Become a Mortician
Morticians, or funeral directors, work at funeral homes and help people plan and carry out funeral services for those who have passed on. Depending on your employment situation, you may also help manage and oversee other aspects of the business like finances and marketing.
Funeral home directors play an important role in any funeral. They help people made decisions about caskets as well as how the funeral will be conducted. Professional morticians are needed across the country.
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Would You Make a Good Mortician?
One of the most important characteristics of a mortician is that he or she is able to communicate well with others. This job entails working with people who are grieving, so a mortician must be sensitive and able to help people make decisions. Some funeral directors speak at funerals, so they must be confident public speakers.
Morticians are also able to see the bigger picture, and then break big projects up into smaller tasks, delegating where needed. Funeral directors often oversee entire funeral services, so they must be able to catch the client’s vision and then bring many moving parts together to create a peaceful, memorable funeral service. They must also be good at managing projects and employees, since they will most likely spend time working with other professionals to create a funeral program.
Since they oversee many different aspects of a business, morticians also need to be detail-oriented. They need to understand how seemingly small things can have a big impact on a business. They also use their attention to detail as they plan services and make sure every detail is how the client envisioned it.
Educational Paths to Becoming a Mortician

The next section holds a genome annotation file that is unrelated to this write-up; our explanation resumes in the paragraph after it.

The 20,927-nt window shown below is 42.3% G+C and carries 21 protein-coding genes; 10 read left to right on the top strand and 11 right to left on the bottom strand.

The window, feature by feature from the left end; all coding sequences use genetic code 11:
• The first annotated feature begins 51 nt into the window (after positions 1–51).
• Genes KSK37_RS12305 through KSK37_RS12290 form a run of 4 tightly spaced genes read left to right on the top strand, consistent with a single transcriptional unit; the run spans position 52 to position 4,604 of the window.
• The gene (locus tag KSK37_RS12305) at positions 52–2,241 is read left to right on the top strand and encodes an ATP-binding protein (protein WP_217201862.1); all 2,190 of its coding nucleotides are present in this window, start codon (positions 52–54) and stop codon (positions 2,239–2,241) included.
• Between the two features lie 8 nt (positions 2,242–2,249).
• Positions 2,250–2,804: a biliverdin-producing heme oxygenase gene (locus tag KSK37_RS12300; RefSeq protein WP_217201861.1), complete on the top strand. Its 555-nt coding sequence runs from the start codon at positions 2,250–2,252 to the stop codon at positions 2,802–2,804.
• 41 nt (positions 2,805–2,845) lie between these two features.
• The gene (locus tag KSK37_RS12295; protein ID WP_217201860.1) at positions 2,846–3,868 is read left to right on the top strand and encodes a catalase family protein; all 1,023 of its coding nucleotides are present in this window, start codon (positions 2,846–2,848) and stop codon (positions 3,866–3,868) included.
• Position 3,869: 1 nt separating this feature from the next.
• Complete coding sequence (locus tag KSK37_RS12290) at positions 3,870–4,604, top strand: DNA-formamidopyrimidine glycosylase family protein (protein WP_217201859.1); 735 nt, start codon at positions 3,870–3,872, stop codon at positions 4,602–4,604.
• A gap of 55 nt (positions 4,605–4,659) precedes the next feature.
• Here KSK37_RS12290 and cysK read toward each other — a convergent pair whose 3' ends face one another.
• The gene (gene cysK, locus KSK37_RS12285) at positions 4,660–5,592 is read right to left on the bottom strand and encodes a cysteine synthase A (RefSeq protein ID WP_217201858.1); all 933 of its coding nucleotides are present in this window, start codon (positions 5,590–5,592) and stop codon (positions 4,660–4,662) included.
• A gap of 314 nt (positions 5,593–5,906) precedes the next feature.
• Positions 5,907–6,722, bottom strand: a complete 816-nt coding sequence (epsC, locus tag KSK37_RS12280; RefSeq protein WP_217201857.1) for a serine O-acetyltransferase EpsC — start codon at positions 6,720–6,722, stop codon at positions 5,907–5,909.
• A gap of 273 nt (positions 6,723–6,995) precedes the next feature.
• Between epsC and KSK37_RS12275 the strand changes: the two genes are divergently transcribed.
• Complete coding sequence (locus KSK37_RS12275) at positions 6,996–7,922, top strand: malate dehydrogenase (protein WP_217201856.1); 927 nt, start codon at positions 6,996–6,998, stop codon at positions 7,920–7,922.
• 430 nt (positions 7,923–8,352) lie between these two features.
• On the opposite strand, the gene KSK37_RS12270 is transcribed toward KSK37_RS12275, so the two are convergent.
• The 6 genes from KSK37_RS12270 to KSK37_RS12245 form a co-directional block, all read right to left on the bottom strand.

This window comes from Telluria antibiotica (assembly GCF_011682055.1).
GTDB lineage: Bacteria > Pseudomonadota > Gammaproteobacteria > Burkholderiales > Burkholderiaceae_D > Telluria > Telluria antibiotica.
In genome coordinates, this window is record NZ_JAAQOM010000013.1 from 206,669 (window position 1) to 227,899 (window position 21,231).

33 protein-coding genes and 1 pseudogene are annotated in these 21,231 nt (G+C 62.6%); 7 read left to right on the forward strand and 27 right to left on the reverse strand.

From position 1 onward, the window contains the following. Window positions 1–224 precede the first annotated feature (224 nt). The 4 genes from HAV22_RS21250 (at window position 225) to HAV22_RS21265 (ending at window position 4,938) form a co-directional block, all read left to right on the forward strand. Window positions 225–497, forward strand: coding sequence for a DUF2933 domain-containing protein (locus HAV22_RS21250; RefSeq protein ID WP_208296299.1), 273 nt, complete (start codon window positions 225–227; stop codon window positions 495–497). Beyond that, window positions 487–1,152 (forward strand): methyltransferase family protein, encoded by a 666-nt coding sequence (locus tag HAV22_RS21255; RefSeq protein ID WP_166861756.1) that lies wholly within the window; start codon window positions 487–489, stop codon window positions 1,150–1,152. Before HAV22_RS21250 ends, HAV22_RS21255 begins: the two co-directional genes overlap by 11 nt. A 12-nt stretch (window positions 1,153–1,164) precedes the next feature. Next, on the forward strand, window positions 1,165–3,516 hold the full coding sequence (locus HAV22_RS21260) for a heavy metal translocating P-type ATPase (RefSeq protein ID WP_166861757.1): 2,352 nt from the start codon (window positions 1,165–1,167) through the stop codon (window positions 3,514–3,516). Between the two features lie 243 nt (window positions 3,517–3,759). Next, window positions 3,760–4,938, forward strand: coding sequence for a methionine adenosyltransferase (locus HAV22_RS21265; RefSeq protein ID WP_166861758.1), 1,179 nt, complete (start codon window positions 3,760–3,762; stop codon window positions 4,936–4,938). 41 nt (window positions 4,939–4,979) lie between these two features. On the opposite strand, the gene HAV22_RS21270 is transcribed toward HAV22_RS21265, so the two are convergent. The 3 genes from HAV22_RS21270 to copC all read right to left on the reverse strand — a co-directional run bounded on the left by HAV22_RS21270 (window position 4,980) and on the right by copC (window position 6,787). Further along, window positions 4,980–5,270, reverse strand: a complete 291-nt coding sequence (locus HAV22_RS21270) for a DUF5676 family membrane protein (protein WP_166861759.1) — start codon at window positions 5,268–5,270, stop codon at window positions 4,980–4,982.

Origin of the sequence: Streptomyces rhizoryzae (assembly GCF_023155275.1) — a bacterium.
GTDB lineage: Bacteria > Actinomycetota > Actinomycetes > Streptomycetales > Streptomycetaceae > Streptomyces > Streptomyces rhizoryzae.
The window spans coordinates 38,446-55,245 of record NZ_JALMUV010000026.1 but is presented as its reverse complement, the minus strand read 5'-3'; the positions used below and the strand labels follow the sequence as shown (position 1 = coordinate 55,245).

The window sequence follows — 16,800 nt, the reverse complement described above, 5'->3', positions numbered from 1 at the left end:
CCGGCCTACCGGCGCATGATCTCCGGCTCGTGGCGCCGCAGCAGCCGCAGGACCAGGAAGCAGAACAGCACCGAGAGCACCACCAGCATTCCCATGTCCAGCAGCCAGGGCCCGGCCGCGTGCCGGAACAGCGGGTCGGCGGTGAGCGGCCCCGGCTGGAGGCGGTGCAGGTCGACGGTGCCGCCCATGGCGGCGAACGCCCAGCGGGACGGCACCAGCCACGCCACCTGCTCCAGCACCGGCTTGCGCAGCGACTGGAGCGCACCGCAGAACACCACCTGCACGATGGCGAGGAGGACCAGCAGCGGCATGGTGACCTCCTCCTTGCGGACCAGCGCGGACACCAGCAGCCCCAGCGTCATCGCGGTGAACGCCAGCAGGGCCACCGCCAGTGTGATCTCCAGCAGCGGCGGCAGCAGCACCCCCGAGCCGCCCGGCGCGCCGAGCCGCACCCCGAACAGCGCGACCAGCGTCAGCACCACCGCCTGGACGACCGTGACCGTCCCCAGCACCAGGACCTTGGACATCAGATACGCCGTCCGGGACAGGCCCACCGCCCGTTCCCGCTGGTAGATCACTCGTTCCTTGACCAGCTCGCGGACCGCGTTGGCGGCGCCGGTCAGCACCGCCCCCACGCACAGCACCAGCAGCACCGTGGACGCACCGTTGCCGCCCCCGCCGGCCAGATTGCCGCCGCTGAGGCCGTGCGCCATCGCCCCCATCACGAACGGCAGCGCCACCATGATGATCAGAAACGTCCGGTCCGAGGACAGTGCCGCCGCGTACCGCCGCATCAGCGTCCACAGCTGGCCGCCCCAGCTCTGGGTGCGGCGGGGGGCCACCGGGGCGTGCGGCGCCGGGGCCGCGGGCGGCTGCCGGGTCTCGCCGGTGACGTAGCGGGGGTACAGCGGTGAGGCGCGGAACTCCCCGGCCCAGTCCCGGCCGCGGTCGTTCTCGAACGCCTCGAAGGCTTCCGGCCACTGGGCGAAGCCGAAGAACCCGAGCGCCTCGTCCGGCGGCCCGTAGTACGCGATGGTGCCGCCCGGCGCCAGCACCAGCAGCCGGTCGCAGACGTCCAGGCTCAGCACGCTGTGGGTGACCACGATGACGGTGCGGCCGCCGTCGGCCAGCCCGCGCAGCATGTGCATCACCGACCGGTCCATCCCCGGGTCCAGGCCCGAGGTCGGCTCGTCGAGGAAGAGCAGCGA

To become a mortician, you will need to earn either an associate’s degree or a bachelor’s degree in mortuary science. Both of these degree programs will teach you all you need to know about preservation as well as biology and business skills.
Associate’s degree programs are usually shorter than bachelor’s degree programs. In a bachelor’s degree program, you will take more classes and study the field of mortuary science at a deeper level.
A good mortician degree program will include classes in communications, human anatomy, microbiology, embalming, restorative art and funeral home management, among other subjects.
Most states require morticians to be certified, which requires a mortuary science degree. After you have graduated, you can contact the state you live in to find out what is required before you can start working as a funeral director.
Like other industries, people who network with professionals or do internships may find employment more quickly. Making connections in the field can help you when it comes time to find a job and doing an internship will give you some excellent hands-on experience to add to your resume.
Mortician Job Outlook
According to the Bureau of Labor Statistics, job opportunities for morticians are expected to increase by 18 percent between 2010 and 2020. This growth rate is about average for jobs in the United States.
Since communities everywhere need funeral directors, you can be confident that you will have many job opportunities to expand your career. Morticians with embalming expertise and experience may have more career opportunities, since this is a niche area of the profession.
It is true that many morticians are members of families who own funeral home businesses. However, it is definitely possible to start a career as a mortician without inheriting or even working in family-owned business. As a mortician, you can apply to work at any business that is hiring funeral directors and you can even start your own business.